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Joe Laughs All The Way To The Bank

Posted on: September 29th, 2008

JOE Higgins twinkled. The former socialist TD was back in Leinster House on Tuesday.

“The system is collapsing,” he told me triumphantly, surveying the shell-shocked faces of TDs and senators all around him. Joe was trying to get up my nose.

Joe was having a good day. Indeed the likeable old leftie has had a good week, a good month, and a good year. Through the eyes of Joe the world is sinking into paradise. The United States is nationalising its banks; Gordon Brown made a dog’s dinner of saving Northern Rock; and Chinese sovereign wealth funds are circling the bastions of capitalism.

Last week Warren Buffett took five billion out of his back pocket and bought a chunk of Goldman Sachs; George Bush went on the airwaves warning Americans that their sacrosanct market economy needed a $700bn rescue package; and the US state was being compelled to subsidise the tottering towers of capitalism. Joe was on cloud nine.

On Wednesday night, as Joe was listening to George admitting that “the markets are not functioning properly” and warning of “financial panic”, he must have allowed himself another twinkle. Comrade George W was speaking Joe’s language.

On Thursday global stock markets rallied hesitantly, but nervous investors were still heading for the safest havens. Short-dated government stocks, Joe’s type of investment, soared.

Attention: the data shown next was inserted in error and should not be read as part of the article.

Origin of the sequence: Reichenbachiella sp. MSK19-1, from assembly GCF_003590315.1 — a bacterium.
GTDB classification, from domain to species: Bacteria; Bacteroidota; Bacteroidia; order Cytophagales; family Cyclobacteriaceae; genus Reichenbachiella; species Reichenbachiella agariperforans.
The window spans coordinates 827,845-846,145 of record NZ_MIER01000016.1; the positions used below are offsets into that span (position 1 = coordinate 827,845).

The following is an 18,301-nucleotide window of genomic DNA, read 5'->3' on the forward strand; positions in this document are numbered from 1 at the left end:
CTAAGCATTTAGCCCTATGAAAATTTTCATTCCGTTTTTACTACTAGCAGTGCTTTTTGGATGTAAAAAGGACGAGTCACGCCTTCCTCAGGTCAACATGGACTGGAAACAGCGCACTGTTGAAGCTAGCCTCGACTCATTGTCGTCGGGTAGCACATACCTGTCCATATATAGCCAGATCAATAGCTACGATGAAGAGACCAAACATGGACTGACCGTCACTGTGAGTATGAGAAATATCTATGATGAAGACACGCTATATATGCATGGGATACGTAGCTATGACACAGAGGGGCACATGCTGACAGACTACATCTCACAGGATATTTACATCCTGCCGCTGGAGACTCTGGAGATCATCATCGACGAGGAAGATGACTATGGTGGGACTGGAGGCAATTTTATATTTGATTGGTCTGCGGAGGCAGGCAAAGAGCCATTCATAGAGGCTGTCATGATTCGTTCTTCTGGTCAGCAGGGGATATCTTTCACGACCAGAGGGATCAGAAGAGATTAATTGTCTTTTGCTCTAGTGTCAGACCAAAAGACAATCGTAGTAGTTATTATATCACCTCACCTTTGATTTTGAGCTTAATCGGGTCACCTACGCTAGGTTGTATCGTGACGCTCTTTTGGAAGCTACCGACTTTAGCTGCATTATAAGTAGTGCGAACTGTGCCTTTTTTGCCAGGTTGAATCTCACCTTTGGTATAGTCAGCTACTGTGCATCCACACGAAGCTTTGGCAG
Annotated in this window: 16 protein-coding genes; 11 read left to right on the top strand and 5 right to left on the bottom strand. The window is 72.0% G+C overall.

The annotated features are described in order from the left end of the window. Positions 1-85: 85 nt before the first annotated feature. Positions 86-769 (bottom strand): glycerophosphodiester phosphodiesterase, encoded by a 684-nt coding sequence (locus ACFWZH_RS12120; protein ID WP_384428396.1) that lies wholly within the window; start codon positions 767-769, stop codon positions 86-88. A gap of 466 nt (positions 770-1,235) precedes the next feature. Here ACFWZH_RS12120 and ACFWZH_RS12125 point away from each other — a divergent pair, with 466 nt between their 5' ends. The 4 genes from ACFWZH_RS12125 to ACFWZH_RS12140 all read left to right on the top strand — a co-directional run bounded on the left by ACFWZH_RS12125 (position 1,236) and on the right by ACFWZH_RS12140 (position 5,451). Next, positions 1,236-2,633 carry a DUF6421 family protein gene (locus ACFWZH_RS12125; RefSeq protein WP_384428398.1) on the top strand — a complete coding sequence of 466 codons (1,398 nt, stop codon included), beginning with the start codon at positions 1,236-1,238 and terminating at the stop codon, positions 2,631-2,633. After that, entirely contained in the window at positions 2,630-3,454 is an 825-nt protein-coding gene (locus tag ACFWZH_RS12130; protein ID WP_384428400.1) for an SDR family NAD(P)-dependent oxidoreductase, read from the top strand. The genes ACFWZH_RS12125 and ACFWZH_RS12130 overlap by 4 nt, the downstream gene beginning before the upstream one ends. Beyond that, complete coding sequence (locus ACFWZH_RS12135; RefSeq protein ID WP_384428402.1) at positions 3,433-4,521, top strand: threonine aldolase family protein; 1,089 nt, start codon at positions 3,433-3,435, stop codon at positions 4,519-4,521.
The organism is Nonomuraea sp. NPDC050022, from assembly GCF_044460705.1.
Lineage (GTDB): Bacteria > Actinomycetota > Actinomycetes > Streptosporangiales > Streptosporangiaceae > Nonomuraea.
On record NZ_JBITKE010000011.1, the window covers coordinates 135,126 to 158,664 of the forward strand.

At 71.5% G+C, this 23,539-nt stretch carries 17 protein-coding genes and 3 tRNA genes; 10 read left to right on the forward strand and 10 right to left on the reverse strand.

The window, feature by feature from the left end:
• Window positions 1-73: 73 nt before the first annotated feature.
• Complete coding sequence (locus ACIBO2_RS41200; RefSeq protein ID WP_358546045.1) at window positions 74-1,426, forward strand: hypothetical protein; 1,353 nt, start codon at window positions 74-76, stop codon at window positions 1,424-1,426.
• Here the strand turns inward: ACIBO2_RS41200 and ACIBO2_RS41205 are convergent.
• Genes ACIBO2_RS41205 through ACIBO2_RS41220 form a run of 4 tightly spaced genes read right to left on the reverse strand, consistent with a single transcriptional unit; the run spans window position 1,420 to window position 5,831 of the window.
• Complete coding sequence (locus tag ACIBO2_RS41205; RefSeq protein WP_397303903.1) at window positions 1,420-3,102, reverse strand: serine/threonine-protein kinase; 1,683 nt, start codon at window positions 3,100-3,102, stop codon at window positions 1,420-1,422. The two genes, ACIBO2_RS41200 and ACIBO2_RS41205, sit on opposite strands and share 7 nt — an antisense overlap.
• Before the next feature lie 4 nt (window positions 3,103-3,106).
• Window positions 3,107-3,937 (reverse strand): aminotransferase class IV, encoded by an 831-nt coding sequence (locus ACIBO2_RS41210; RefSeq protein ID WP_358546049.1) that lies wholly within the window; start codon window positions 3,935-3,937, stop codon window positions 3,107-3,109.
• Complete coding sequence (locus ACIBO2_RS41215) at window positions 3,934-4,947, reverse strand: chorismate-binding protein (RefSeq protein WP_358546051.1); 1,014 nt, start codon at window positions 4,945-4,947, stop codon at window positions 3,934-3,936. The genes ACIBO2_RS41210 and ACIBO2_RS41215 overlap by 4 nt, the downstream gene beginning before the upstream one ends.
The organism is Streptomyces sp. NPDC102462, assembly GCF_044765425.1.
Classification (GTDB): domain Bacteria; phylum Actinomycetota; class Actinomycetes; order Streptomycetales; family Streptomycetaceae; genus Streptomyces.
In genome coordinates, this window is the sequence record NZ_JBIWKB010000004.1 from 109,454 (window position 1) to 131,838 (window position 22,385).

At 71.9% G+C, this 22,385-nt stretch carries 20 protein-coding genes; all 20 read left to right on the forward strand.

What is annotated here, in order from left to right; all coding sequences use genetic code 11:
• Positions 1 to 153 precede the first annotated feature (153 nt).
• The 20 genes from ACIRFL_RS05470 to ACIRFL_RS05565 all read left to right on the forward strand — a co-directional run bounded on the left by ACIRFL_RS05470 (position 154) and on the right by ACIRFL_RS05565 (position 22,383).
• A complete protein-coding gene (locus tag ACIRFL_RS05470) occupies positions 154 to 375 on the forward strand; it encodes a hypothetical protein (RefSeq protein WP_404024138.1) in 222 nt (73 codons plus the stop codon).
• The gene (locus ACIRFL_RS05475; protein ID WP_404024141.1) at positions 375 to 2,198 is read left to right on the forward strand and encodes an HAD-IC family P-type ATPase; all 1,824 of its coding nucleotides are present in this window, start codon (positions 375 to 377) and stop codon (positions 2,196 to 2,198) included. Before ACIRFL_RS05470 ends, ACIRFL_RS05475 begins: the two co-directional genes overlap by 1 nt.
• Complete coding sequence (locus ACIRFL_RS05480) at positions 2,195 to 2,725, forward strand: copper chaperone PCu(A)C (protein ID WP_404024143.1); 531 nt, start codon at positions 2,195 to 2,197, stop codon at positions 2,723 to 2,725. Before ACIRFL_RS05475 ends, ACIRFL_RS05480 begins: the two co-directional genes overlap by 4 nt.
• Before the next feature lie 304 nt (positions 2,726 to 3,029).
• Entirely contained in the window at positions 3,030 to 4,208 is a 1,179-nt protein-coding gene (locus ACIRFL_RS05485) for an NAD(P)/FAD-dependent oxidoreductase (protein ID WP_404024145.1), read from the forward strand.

Joe was right. The Bush administration was running out of rope. Buffett’s bravado was greeted by a dip in the Dow. After a relief rally, Bush’s dire threats were met with lukewarm scepticism. Many saw them as a move to rescue a drowning Republican presidential candidate, John McCain. Bush and Buffett, the most powerful man on earth and the most influential global investor, were no longer in control.

Next, Comrade George’s package was torpedoed by the Republican Right. Chaotic scenes followed in the White House.

This weekend the jury is out on the US package, but the agonies of the free market were giving Joe Higgins his day in the sun.

Joe should take his eyes off Wall Street and stop indulging his fantasies over its death throes. The US will stumble through this crisis. Wounded maybe, but the US system will not fold.

If Joe wants to make hay he should focus his firepower not on the White House, but on Leinster House. Ireland has its special problems. Not only do we share the woes of the global credit crunch, but we have created home-grown troubles to boot.

All week Joe had been scoring points. “Irish pensions,” he had thundered, “are being gambled away in a casino. It is insane,” he insisted. “Irish pension managers might as well be playing roulette with workers’ money”.

So spoke the only real rebel on the Irish political scene.

Not for the first time, the rebel was right. Last week new numbers revealed that Irish pension funds had lost €18bn in 12 months.

Fertile ground for Joe. In a few years time Ireland will contain a generation of impoverished geriatrics, a swamp of discontent. This weekend he will be able to dream of arming an ageing peasantry with pitchforks .

But if Joe scrutinises Ireland’s banks he will enjoy the greatest buzz of all. Unchecked, they have been allowed to run riot for two decades. Suddenly, attempts are being made to find an instant remedy to the excesses of a generation of bankers. They are not working. Cosmetic probes, prohibition on short selling and public relations exercises by a financial regulator all at sea, have created a vacuum. The vacuum has ensured that rumours are rife.